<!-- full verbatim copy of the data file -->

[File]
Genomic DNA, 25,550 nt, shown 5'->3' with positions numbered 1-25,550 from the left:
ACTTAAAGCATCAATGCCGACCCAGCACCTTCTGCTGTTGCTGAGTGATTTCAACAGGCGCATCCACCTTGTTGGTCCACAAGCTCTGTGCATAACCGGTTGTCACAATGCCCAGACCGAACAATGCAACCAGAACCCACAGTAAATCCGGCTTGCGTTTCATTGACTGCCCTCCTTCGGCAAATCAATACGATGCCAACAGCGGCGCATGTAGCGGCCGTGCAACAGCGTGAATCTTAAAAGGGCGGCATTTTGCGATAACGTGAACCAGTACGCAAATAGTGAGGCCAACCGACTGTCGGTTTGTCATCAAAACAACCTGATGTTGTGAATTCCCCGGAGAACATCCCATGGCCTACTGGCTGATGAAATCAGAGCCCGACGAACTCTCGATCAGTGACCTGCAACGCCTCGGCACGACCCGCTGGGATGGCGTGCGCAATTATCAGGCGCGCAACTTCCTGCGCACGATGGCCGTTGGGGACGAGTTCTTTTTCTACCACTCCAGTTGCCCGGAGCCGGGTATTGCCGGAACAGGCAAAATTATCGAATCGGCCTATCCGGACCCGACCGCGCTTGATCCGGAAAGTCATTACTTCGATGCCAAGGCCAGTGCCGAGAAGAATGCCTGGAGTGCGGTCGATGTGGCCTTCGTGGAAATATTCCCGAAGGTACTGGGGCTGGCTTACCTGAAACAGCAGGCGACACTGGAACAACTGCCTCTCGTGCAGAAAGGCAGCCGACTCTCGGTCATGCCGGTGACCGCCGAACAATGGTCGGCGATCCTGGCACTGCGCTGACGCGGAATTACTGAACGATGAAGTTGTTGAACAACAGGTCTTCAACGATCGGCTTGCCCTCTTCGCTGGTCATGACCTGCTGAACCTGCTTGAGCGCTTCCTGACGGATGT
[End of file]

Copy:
Genomic DNA, 25,550 nt, shown 5'->3' with positions numbered 1-25,550 from the left:
ACTTAAAGCATCAATGCCGACCCAGCACCTTCTGCTGTTGCTGAGTGATTTCAACAGGCGCATCCACCTTGTTGGTCCACAAGCTCTGTGCATAACCGGTTGTCACAATGCCCAGACCGAACAATGCAACCAGAACCCACAGTAAATCCGGCTTGCGTTTCATTGACTGCCCTCCTTCGGCAAATCAATACGATGCCAACAGCGGCGCATGTAGCGGCCGTGCAACAGCGTGAATCTTAAAAGGGCGGCATTTTGCGATAACGTGAACCAGTACGCAAATAGTGAGGCCAACCGACTGTCGGTTTGTCATCAAAACAACCTGATGTTGTGAATTCCCCGGAGAACATCCCATGGCCTACTGGCTGATGAAATCAGAGCCCGACGAACTCTCGATCAGTGACCTGCAACGCCTCGGCACGACCCGCTGGGATGGCGTGCGCAATTATCAGGCGCGCAACTTCCTGCGCACGATGGCCGTTGGGGACGAGTTCTTTTTCTACCACTCCAGTTGCCCGGAGCCGGGTATTGCCGGAACAGGCAAAATTATCGAATCGGCCTATCCGGACCCGACCGCGCTTGATCCGGAAAGTCATTACTTCGATGCCAAGGCCAGTGCCGAGAAGAATGCCTGGAGTGCGGTCGATGTGGCCTTCGTGGAAATATTCCCGAAGGTACTGGGGCTGGCTTACCTGAAACAGCAGGCGACACTGGAACAACTGCCTCTCGTGCAGAAAGGCAGCCGACTCTCGGTCATGCCGGTGACCGCCGAACAATGGTCGGCGATCCTGGCACTGCGCTGACGCGGAATTACTGAACGATGAAGTTGTTGAACAACAGGTCTTCAACGATCGGCTTGCCCTCTTCGCTGGTCATGACCTGCTGAACCTGCTTGAGCGCTTCCTGACGGATGT